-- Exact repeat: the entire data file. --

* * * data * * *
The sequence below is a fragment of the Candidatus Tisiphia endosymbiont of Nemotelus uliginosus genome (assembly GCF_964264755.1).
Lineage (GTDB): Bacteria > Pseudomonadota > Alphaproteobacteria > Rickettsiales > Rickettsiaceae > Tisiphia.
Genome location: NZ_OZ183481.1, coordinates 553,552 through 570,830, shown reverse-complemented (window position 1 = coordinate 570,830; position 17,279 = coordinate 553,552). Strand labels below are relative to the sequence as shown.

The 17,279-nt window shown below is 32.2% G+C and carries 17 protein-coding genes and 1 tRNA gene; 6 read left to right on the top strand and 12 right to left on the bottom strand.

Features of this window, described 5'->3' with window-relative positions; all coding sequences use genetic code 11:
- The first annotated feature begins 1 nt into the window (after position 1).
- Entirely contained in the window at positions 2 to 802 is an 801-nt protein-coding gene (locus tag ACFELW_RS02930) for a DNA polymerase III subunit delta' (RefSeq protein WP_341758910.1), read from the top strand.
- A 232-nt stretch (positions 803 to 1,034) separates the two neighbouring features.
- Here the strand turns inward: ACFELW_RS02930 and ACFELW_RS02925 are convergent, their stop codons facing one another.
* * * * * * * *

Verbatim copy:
The sequence below is a fragment of the Candidatus Tisiphia endosymbiont of Nemotelus uliginosus genome (assembly GCF_964264755.1).
Lineage (GTDB): Bacteria > Pseudomonadota > Alphaproteobacteria > Rickettsiales > Rickettsiaceae > Tisiphia.
Genome location: NZ_OZ183481.1, coordinates 553,552 through 570,830, shown reverse-complemented (window position 1 = coordinate 570,830; position 17,279 = coordinate 553,552). Strand labels below are relative to the sequence as shown.

The 17,279-nt window shown below is 32.2% G+C and carries 17 protein-coding genes and 1 tRNA gene; 6 read left to right on the top strand and 12 right to left on the bottom strand.

Features of this window, described 5'->3' with window-relative positions; all coding sequences use genetic code 11:
- The first annotated feature begins 1 nt into the window (after position 1).
- Entirely contained in the window at positions 2 to 802 is an 801-nt protein-coding gene (locus tag ACFELW_RS02930) for a DNA polymerase III subunit delta' (RefSeq protein WP_341758910.1), read from the top strand.
- A 232-nt stretch (positions 803 to 1,034) separates the two neighbouring features.
- Here the strand turns inward: ACFELW_RS02930 and ACFELW_RS02925 are convergent, their stop codons facing one another.